#JosephCampbell #quote #dreams #archetypes
Now, typically, all these archetypes come out personified in myths and dreams. We personify the mystery of the universe as God. The ego becomes the hero or heroine figure. The unconscious self becomes the wise man or woman. The shadow becomes personified, too, as a kind of Mephistophelian figure. Evidently, the . . . → Read More: Myths & Dreams Contain Personified Archetypes
For myths, like dreams, arise out of the imagination. Now, there are two orders of dream. There is the simple, personal dream where you get tangled up in your own twists and resistances to your life, the conflict between wish and prohibition, the stuff of Freudian analysis, and so forth, all of which I will . . . → Read More: Myths, Like Dreams, Arise Out of the Imagination
“But if we are to grasp the full value of the material, we must note that myths are not exactly comparable to dream. Their figures originate from the same sources – the unconscious wells of fantasy – and their grammar is the same, but they are not the spontaneous products of sleep. On the contrary, . . . → Read More: Campbell: myths are not exactly comparable to dream
“It is remarkable that in this dream the basic outline of the universal mythological formula of the adventure of the hero is reproduced, to the detail” (Hero 20).
[personal dream of an operatic artist]
“In our dreams the ageless perils, gargoyles, trials, secret helpers, and instructive figures are nightly still encountered; and in their forms we may see reflected not only the whole picture of our present case, but also the clue to what we must do to be saved” (Hero 93).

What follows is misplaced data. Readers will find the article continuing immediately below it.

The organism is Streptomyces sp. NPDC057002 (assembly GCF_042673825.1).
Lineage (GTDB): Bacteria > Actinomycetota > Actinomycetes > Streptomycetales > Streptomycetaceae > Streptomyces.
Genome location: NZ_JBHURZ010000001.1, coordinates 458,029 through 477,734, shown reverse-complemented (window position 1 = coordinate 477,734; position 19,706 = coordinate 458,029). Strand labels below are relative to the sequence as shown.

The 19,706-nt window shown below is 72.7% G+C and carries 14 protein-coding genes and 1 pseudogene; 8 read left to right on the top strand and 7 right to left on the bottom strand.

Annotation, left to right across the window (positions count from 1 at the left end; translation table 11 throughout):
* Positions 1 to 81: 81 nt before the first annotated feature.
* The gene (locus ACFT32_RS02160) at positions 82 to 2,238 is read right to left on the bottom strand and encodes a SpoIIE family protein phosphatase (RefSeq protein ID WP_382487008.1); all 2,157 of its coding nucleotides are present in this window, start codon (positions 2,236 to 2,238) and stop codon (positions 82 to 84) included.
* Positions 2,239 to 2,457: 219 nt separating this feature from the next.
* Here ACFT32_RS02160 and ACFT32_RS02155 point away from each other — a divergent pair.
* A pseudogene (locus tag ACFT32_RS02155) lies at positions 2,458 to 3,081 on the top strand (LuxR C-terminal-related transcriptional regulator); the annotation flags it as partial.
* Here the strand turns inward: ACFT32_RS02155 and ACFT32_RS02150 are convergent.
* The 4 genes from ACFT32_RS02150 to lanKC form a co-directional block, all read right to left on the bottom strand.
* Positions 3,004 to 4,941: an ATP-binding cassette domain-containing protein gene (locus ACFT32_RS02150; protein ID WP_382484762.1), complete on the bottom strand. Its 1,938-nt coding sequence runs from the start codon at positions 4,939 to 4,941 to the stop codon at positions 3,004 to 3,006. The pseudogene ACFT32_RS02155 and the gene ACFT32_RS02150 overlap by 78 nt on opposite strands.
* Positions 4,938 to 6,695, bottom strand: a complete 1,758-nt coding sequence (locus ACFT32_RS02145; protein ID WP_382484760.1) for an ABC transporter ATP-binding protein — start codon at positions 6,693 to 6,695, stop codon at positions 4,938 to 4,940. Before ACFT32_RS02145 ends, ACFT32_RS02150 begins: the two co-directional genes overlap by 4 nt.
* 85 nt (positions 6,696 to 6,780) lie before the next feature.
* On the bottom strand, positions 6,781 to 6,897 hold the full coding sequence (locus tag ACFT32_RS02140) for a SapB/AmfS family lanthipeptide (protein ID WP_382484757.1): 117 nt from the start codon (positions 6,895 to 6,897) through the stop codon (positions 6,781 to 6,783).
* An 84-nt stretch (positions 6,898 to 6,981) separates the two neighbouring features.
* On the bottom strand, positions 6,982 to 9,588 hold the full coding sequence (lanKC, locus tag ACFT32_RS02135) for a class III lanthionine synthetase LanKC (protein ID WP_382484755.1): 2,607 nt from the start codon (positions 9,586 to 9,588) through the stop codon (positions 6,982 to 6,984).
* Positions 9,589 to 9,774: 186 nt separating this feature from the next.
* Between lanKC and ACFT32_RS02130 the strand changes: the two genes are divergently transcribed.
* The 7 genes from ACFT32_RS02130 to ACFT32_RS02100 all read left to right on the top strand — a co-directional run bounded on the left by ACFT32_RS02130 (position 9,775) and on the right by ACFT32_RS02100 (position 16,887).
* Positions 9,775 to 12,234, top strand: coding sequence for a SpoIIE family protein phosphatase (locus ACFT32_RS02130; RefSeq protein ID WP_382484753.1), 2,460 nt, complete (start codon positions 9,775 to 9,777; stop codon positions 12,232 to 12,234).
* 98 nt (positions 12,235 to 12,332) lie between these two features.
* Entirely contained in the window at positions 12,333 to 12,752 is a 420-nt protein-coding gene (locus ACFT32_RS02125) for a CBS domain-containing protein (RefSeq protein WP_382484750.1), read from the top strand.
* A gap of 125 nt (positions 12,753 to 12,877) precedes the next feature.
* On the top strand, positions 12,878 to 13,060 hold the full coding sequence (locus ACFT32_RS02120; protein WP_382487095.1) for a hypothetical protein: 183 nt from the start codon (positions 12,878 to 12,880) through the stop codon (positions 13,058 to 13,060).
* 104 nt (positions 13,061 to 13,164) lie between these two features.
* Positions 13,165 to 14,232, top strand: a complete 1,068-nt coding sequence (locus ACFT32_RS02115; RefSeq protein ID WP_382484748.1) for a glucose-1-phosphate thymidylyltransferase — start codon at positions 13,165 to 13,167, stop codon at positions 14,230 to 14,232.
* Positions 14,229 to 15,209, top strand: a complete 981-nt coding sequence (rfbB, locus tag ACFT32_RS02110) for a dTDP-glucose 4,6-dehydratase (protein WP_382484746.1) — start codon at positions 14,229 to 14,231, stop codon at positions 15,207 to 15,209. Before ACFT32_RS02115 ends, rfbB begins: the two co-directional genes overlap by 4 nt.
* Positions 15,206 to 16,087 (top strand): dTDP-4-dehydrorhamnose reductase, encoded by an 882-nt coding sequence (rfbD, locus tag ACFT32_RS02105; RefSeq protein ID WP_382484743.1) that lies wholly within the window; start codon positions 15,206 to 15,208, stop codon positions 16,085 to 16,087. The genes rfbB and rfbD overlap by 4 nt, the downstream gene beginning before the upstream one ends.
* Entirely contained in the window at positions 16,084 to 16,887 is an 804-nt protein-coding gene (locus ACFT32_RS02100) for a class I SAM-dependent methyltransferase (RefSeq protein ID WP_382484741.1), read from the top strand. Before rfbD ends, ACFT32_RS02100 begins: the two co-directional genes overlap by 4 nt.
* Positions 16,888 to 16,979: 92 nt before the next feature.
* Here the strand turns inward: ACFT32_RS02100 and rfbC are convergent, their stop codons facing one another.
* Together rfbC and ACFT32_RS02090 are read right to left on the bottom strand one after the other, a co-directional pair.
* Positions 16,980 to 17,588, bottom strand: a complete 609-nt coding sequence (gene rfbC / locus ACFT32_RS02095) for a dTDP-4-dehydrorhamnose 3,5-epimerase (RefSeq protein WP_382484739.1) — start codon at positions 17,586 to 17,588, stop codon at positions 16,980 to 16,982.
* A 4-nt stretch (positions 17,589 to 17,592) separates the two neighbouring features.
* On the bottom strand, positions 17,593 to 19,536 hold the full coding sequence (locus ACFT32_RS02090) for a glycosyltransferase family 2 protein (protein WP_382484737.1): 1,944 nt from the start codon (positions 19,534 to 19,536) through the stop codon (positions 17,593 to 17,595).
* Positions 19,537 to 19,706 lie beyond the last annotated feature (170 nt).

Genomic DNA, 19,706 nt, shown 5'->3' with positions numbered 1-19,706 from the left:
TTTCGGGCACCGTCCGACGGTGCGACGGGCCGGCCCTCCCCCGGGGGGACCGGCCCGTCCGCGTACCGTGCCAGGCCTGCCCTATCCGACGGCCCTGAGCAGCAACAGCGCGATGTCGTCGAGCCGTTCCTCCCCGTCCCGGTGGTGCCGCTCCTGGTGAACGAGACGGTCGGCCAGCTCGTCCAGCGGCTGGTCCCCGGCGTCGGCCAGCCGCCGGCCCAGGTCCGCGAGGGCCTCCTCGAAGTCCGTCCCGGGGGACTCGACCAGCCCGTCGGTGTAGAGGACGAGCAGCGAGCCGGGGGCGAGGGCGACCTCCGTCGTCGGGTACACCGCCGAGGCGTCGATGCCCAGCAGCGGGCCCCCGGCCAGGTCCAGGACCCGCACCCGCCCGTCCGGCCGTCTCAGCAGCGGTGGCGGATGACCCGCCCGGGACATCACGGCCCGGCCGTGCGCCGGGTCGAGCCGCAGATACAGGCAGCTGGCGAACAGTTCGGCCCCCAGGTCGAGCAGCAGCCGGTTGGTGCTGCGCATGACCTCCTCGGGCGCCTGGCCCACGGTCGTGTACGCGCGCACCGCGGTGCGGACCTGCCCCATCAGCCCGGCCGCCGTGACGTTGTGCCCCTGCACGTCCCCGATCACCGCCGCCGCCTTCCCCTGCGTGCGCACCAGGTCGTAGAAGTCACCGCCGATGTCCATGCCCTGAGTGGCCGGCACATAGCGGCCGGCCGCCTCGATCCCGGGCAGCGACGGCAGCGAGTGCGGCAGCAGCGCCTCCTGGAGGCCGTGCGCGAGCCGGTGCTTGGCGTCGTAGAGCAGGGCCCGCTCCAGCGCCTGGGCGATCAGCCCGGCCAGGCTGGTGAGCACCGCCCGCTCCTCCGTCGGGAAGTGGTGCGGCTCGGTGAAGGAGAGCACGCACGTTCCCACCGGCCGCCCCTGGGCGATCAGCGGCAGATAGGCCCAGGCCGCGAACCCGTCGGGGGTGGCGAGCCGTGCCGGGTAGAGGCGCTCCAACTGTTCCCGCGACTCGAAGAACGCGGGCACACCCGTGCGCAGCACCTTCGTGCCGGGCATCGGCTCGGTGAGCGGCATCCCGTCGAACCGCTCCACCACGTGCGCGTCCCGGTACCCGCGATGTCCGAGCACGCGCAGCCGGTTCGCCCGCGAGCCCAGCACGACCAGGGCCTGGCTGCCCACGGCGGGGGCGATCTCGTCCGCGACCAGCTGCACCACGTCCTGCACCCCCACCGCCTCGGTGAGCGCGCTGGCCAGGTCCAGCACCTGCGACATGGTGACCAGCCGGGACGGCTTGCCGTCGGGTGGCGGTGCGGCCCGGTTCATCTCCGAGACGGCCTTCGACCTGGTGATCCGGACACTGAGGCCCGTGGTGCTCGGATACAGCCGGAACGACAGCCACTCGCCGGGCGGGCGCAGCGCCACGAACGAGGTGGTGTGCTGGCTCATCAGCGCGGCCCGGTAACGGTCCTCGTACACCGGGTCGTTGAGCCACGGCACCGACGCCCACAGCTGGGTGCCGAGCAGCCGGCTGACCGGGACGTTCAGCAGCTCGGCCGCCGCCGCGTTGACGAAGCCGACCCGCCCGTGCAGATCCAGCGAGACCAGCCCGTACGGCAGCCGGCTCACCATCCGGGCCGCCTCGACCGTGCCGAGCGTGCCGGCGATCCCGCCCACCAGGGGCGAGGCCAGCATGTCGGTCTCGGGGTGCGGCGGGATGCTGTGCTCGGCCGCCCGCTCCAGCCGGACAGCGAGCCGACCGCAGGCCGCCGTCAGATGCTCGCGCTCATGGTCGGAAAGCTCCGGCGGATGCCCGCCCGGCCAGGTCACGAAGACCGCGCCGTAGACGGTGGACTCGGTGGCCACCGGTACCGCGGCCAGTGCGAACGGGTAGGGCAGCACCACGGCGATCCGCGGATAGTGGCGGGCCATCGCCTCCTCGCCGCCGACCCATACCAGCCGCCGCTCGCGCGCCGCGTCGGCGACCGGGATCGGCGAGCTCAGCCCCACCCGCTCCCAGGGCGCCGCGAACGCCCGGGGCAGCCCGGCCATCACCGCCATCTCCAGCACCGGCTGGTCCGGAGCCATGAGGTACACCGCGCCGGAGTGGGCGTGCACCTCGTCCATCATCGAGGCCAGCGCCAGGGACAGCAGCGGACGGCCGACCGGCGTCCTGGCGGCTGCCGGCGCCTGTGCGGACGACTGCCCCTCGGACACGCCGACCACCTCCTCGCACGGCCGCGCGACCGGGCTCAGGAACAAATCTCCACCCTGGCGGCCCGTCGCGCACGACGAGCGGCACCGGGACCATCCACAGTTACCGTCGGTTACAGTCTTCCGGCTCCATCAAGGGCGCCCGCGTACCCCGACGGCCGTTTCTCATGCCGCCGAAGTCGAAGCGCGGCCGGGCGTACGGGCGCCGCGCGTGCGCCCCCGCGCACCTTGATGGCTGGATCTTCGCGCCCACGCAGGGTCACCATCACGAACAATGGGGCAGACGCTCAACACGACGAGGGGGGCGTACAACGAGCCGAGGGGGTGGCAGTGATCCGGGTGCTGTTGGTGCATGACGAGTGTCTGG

This is the initiation phase.
“Dream is the personalized myth, myth the depersonalized dream; both myth and dream are symbolic in the same general way of the dynamics of the psyche.
But in the dream the forms are quirked by the peculiar troubles of the dreamer, whereas in myth the problems and solutions shown are directly valid for all mankind” . . . → Read More: Dream is the personalized myth, myth the depersonalized dream
Ancient healers were in many ways like today’s psychotherapists in that they also treated the patient for psychological ailments. Ellenberger describes the ancient healer:
The healer may or may not be proficient in the treatment of fractures, in the knowledge of drugs, in massage, and other empirical treatments that are often left to lay healers. . . . → Read More: Healing Dreams – Part II
“I swear by Apollo the physician, by Æsculapius, Hygeia, and Panacea, and I take to witness all the gods, all the goddesses, to keep according to my ability and my judgment, the following Oath….”
–The Hippocratic Oath by Hippocrates
As is made clear by the opening line of the Hippocratic’ Oath, a healer would swear . . . → Read More: Healing Dreams – Part I
“Myths are public dreams and dreams are private myths.” – Joseph Cambpell
As Campbell explains it, expounding upon the work of Sigmund Freud and Carl Jung, myth and dreams are connected in that mythology is the picture language of the psyche and dreams are the native tongue of this language (Flight 21-22). Dreams, visions, and . . . → Read More: The Function of Dreams in a Private Mythology